Wow. It’s been quite a past few days.
The cold snap finally broke today; hallelujah!
I had ended up staying much longer than I had originally intended with my wonderful Warmshowers hosts in Austin, mostly because of the weather, but also because of sparse workable alternatives. But it was past time to give them their personal space back, so for yesterday afternoon I headed to a hotel, for my last night in town. This morning, the sun was out and the temps were slowly climbing, so I ventured out and realized that the location of the hotel—northeast of the university—would allow me to visit the vegan restaurant I had most wanted to visit in Austin: Rebel Cheese. I had been thinking I would have to miss it, so this morning’s opportunity was fortuitous. I would be meeting my friend Rusty in the late afternoon, and then departing on the train for San Antonio a little after 6:00.
I checked out of the hotel at 11. There was a bit of drama as I did so: a woman was waiting in the lobby for the attendant (who I assumed was also the owner) when I entered to check out. A verbal kerfuffle ensued when he did not refund her $50 deposit after briefly inspecting her room; he claimed she had stolen one of the pillows from the room. She yelled that she had not, and added that he was going to burn in hell for this. They went back and forth a few times, and then she stormed out, repeating multiple times loudly that he would be burning in hell. He looked at me, and the other guest who was checking out, and told us that he had seen the pillow in her car, as well as noting its absence from the room.
Fortunately I checked out without incident, and got my deposit back.
Rebel Cheese was still about a 15 minute bike ride northeast of the hotel. I mapped it on my phone, committing most of the route to memory. But as I pedaled along, daydreaming, I managed to overshoot it by a couple of blocks.
Sadly, within those two blocks, I rolled over a dicey area of shattered glass, and heard the telltale hiss of bad news.
My heart sank, but once again I actively chose not to freak out:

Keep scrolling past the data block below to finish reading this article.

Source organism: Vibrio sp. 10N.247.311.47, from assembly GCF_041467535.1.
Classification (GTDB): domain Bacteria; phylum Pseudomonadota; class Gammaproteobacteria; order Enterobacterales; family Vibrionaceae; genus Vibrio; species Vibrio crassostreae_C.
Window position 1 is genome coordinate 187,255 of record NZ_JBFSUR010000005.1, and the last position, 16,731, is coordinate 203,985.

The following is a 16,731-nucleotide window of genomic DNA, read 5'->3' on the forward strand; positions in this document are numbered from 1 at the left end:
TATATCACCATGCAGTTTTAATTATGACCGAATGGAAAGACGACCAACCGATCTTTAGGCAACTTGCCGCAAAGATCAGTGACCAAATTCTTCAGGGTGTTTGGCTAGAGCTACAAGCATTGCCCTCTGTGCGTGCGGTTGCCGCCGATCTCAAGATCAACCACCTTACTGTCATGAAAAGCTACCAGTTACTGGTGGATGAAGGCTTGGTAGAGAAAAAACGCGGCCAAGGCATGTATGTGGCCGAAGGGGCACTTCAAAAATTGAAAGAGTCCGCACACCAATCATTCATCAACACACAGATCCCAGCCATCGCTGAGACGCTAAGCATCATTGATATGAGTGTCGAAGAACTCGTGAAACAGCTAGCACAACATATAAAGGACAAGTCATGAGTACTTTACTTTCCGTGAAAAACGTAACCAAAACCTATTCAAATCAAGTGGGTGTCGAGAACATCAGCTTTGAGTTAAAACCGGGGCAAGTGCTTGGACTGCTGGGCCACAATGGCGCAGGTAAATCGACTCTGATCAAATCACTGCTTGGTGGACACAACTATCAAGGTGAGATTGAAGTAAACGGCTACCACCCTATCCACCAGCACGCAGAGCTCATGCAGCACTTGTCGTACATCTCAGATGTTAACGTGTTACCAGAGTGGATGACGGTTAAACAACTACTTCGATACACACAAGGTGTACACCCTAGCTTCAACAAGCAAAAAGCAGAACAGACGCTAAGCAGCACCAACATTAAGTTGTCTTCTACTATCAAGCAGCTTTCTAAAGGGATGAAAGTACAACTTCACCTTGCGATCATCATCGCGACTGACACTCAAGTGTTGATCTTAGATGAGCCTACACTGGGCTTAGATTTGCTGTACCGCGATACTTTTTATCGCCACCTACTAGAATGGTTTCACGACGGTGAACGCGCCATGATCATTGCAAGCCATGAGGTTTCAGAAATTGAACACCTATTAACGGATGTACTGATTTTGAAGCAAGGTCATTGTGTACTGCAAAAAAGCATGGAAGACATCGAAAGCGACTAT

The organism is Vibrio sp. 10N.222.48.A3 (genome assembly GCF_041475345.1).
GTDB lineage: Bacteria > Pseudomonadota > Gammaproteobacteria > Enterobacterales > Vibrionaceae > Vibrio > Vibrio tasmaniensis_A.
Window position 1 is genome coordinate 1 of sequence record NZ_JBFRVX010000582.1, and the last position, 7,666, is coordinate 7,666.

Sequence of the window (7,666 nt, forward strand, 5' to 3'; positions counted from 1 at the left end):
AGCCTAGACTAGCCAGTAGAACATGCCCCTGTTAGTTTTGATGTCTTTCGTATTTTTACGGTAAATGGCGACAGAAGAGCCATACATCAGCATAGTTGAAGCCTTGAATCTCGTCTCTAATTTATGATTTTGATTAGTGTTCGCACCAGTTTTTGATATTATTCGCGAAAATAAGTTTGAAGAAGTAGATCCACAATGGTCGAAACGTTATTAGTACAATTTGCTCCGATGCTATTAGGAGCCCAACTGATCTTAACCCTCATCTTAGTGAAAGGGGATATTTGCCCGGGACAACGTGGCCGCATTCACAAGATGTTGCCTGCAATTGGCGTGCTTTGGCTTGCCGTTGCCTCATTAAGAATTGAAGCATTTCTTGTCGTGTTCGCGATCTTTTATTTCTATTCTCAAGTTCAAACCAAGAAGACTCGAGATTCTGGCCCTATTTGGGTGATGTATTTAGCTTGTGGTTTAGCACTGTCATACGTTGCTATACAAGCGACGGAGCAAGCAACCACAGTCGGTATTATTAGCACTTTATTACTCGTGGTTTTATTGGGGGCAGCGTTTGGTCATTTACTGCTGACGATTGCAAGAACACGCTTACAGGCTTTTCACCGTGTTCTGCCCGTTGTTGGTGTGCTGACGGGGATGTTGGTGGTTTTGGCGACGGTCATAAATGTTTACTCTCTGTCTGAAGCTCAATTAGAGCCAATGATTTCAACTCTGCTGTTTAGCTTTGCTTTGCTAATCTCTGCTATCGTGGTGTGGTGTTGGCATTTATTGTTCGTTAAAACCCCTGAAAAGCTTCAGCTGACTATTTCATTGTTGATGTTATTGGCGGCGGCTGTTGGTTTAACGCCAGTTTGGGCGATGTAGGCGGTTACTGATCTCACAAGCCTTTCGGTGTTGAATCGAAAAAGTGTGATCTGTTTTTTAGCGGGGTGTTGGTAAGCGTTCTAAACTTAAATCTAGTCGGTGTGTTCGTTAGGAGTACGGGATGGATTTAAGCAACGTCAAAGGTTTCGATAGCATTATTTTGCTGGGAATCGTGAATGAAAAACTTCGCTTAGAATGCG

I had plenty of time. The weather was reasonable. I imagined there was probably a bike shop within walking distance. (I did not wish to tackle this myself.)
I was confident enough about these assumptions that I decided to simply walk the rig the three blocks to the cheese shop and enjoy a nice lunch, while plotting my next steps.
The shop was amazing. You can see one of the cases in the photo; there was another of similar size to the left. They carried not one, but two, brands of dill havarti, which is a cheese I have only tasted a few times in my life—and loved—and definitely not since going vegan in 1999. A vegan dill havarti is not available in Portland.
I ordered a caprese sandwich for lunch, with a side of potato salad, and tacked on a caramel brownie for dessert, because… of course. Then I ordered one ounce each—the smallest portion available—of the dill havarti and a smoked Gouda. I have not sampled them yet, but I look forward to doing so tomorrow.
While I enjoyed my sandwich al fresco, I took out my phone to search Google Maps for local bike shops, filtering by “open now” since it was a Sunday. Sadly, that filter removed the closest one from the map.
I knew there was one Brompton-certified shop in town, Cycleast, which happened to be located on East Cesar Chavez Street, the commercial strip I had most looked forward to visiting in Austin, but which I mostly had not—except for that one early meal at Mr. Natural—because I had spent the last five days holed up indoors against the cold. This shop seemed about equidistant to the other closest bike shop (which is not to say close) so I decided to go there.
Then I debated whether to walk—probably about an hour and a half—or call a Lyft.
I wasn’t thrilled about all the money that was flowing outward, from the hotel to the cheese to the bike repair… and it was a reasonably pleasant day for walking… and I did have plenty of time with very few plans… and maybe this would be a good way to experience the city.
On the other hand, strolling comfortably is one thing, and pushing a 120-pound rig with a flat tire for an hour and a half, I guessed, would be another. I opted for the Lyft.